Keeper Security: Poor password practices increase risks of hacking | #hacking | #cybersecurity | #infosec | #comptia | #pentest | #hacker

Poor password management increases the vulnerability of users to hacking, according to the latest study from Keeper Security, a provider of zero-knowledge security and encryption software.

Keeper Security assessed the password habits of over 8,000 individuals and found that 3 in 4 (75%) people globally don’t adhere to widely accepted password best practices, with a majority (64%) either using weak passwords or repeating variations of passwords to protect their online accounts. 

“In order to analyze people’s personal cybersecurity hygiene, we asked which animal they would identify with in regard to their cybersecurity behaviors,” said Darren Guccione, co-founder and CEO of Keeper Security. “With over 1 in 4 people describing themselves either as an ostrich burying their head in the sand, careless as a bull in a china shop, or a possum paralyzed with fear, the industry clearly still has much work to do to get more people comfortable with cybersecurity and better protected as a result.”

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The overwhelming task of improving cybersecurity affects more than a third of people. The report noted that emotion might be playing a role in putting digital users at greater risk of being hacked.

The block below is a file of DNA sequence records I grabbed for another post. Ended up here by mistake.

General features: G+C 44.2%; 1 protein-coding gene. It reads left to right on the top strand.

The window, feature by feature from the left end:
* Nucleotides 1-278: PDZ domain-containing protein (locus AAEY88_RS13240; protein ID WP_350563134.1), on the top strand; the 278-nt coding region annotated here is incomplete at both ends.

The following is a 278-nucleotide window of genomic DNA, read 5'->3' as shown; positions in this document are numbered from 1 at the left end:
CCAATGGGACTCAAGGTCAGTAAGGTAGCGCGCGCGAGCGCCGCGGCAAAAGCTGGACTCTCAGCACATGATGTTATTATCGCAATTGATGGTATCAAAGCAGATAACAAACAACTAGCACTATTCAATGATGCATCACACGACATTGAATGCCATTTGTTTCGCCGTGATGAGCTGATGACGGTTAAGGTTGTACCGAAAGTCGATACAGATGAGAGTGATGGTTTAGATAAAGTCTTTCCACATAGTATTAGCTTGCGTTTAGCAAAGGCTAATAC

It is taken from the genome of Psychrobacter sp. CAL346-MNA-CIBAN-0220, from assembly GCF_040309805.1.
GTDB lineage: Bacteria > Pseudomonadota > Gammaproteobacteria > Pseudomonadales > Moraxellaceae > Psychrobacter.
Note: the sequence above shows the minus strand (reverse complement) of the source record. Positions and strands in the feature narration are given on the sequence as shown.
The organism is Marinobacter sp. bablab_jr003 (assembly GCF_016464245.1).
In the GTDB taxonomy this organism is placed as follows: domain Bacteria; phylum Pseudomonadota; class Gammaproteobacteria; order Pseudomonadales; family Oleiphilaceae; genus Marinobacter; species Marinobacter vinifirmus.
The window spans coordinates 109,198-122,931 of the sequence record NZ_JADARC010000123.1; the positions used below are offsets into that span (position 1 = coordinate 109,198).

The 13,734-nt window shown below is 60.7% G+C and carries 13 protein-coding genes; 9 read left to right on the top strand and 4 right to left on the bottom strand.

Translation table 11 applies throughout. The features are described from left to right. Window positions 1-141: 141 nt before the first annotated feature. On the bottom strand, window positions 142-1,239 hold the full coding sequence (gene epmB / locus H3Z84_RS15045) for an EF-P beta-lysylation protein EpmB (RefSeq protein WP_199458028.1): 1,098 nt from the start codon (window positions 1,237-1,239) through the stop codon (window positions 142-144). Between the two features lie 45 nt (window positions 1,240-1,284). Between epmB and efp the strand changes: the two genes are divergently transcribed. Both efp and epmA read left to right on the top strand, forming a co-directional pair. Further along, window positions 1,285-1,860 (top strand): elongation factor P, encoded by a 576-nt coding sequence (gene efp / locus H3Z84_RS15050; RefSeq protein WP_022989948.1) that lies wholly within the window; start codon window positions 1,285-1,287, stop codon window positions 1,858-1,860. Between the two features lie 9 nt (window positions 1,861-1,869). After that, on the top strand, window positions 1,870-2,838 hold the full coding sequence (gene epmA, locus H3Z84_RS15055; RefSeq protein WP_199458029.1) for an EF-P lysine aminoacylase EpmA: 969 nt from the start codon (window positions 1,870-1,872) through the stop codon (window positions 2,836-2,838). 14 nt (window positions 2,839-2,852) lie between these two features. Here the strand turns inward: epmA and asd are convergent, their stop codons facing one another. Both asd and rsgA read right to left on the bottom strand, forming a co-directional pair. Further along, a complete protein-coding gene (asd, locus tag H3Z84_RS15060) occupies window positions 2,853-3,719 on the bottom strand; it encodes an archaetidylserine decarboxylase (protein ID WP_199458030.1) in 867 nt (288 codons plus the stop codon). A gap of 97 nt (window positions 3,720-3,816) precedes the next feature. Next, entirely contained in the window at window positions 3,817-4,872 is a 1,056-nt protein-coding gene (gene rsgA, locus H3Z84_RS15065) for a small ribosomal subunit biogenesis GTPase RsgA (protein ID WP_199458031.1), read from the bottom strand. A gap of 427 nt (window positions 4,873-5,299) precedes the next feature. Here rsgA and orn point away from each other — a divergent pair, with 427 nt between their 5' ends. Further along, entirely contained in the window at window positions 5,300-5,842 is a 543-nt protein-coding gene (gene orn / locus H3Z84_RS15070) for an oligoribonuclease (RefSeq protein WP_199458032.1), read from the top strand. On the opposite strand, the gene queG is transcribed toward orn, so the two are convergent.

Password management

Citing a report by Verizon, Keeper Security noted that “up to 80% of successful data breaches are the result of compromised login credentials.”

“Password management does not need to be complex, overwhelming, or difficult to understand even with a large number of digital accounts to secure,” said Craig Lurey, co-founder and CTO of Keeper Security. 

He noted that a password manager can also be paired with dark web monitoring so users can stay abreast of all account information and take action immediately if credentials are compromised.” 

The Keeper Security report also saw that 30% of people still use simple passwords to protect their digital accounts, while 34% admit to repeating variations of the same password.

Alarmingly, 39% of respondents are clueless about whether they’ve been breached and 32% do not know whether their passwords are available on the dark web.


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National Cyber Security